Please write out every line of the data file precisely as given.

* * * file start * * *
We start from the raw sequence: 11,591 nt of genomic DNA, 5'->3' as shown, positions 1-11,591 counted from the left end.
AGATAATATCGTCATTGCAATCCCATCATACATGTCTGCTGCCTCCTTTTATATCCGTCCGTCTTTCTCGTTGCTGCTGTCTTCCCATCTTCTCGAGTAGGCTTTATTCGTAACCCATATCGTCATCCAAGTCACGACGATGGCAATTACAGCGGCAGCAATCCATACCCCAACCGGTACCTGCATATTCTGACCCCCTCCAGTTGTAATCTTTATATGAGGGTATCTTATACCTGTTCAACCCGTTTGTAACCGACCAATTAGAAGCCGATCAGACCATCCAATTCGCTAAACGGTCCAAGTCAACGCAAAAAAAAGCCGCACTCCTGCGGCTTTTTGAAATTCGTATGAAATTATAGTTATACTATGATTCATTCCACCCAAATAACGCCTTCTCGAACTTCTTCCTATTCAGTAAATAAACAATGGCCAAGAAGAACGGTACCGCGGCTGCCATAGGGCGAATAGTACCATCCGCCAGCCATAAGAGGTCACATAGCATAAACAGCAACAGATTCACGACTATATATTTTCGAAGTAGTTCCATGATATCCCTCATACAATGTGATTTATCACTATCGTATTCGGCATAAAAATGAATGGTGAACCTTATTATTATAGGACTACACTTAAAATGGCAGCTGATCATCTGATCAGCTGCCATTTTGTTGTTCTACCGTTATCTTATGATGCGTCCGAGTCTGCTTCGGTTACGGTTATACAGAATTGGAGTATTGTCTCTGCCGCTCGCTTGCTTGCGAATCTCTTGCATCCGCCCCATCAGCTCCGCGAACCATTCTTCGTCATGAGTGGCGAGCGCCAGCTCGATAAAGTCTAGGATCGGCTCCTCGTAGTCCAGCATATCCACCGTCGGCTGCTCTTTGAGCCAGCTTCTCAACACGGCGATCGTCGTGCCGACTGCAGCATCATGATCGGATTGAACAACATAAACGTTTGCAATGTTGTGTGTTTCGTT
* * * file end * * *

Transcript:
We start from the raw sequence: 11,591 nt of genomic DNA, 5'->3' as shown, positions 1-11,591 counted from the left end.
AGATAATATCGTCATTGCAATCCCATCATACATGTCTGCTGCCTCCTTTTATATCCGTCCGTCTTTCTCGTTGCTGCTGTCTTCCCATCTTCTCGAGTAGGCTTTATTCGTAACCCATATCGTCATCCAAGTCACGACGATGGCAATTACAGCGGCAGCAATCCATACCCCAACCGGTACCTGCATATTCTGACCCCCTCCAGTTGTAATCTTTATATGAGGGTATCTTATACCTGTTCAACCCGTTTGTAACCGACCAATTAGAAGCCGATCAGACCATCCAATTCGCTAAACGGTCCAAGTCAACGCAAAAAAAAGCCGCACTCCTGCGGCTTTTTGAAATTCGTATGAAATTATAGTTATACTATGATTCATTCCACCCAAATAACGCCTTCTCGAACTTCTTCCTATTCAGTAAATAAACAATGGCCAAGAAGAACGGTACCGCGGCTGCCATAGGGCGAATAGTACCATCCGCCAGCCATAAGAGGTCACATAGCATAAACAGCAACAGATTCACGACTATATATTTTCGAAGTAGTTCCATGATATCCCTCATACAATGTGATTTATCACTATCGTATTCGGCATAAAAATGAATGGTGAACCTTATTATTATAGGACTACACTTAAAATGGCAGCTGATCATCTGATCAGCTGCCATTTTGTTGTTCTACCGTTATCTTATGATGCGTCCGAGTCTGCTTCGGTTACGGTTATACAGAATTGGAGTATTGTCTCTGCCGCTCGCTTGCTTGCGAATCTCTTGCATCCGCCCCATCAGCTCCGCGAACCATTCTTCGTCATGAGTGGCGAGCGCCAGCTCGATAAAGTCTAGGATCGGCTCCTCGTAGTCCAGCATATCCACCGTCGGCTGCTCTTTGAGCCAGCTTCTCAACACGGCGATCGTCGTGCCGACTGCAGCATCATGATCGGATTGAACAACATAAACGTTTGCAATGTTGTGTGTTTCGTT